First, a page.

Dermer’s outreach effort to black lawmakers is a tall order, as many equate a vote against an Iran deal as a vote for another future war in the Middle East.

“I think the president set a high hurdle for the Israeli ambassador to get over. Either we’re going to do this by negotiation or do it by force,” said Rep. Elijah Cummings (D-Md.), who has not yet met with Dermer but said he’d be open to a discussion with the ambassador. “I would really love to hear [Dermer] tell me that he expects me to go to my constituents and say, ‘We should go to war.’”

In general, many Democrats in Congress do not view a vote in support of an Iran deal as politically advantageous, given the multimillion-dollar lobbying campaigns against the deal spearheaded by the American Israel Public Affairs Committee and other pro-Israel organizations.

As a result, most Democrats have not declared positions on the deal, with some notable exceptions.

Last week, House Minority Leader Nancy Pelosi announced her “strong support” for the president’s nuclear deal, a significant development given her influence among House Democrats.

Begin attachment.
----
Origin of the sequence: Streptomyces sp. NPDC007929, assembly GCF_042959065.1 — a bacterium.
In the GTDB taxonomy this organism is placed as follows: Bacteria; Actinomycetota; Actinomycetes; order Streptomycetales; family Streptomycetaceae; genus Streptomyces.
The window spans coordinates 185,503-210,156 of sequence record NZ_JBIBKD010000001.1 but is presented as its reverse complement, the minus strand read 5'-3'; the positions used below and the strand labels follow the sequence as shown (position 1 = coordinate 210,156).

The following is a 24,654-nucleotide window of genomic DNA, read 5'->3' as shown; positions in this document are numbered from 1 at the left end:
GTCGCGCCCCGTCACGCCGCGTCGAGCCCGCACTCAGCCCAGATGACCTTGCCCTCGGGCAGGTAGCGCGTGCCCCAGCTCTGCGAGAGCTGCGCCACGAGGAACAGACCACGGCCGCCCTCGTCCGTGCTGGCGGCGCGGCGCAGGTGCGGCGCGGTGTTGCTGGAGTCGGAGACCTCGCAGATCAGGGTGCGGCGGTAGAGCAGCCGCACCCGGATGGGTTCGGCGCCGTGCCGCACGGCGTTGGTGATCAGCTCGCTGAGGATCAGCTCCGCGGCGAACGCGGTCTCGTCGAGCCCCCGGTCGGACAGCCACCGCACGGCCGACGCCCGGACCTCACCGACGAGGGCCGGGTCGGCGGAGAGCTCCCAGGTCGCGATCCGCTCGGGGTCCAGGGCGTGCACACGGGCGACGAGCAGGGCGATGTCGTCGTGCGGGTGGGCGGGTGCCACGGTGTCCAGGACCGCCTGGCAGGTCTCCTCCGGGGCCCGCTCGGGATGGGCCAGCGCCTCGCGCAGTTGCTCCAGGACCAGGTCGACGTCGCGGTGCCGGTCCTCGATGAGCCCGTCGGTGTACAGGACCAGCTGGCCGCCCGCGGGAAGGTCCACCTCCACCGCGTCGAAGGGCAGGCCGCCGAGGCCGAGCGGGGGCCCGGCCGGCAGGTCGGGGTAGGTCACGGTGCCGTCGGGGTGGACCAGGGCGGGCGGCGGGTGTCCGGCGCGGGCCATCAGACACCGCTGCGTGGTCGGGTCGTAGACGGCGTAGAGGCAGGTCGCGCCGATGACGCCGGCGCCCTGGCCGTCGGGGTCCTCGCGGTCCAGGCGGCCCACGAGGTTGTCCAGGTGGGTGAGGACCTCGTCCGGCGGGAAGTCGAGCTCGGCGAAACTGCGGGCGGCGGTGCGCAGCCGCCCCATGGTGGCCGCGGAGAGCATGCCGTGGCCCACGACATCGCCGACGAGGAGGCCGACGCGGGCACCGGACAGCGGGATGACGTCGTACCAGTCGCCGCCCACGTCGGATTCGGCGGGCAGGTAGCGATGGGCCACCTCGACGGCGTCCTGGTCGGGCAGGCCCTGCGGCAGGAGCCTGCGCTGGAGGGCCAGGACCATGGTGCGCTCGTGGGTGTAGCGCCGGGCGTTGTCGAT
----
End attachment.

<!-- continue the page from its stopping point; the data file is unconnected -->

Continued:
In Maryland’s Senate race, Rep. Donna Edwards also announced her support for the deal last week — and slammed her opponent, Rep. Chris Van Hollen, for waiting to declare his position. “Congressman Van Hollen is doing what he does far too often … waiting to see which direction the political winds are blowing,” her campaign spokesman said in a statement.

Edwards is one of the few members of the CBC who has not met with Dermer, but in a pointed statement to FP, she said that the lack of a meeting had no bearing on her decision to support the deal.

“A meeting scheduled with me on June 2, after the prime minister’s speech before Congress, was canceled at the request of the Israeli Embassy,” she said. “The lack of such a meeting has not impacted my position on the [deal].”

Image credit: Chip Somodevilla/Getty Images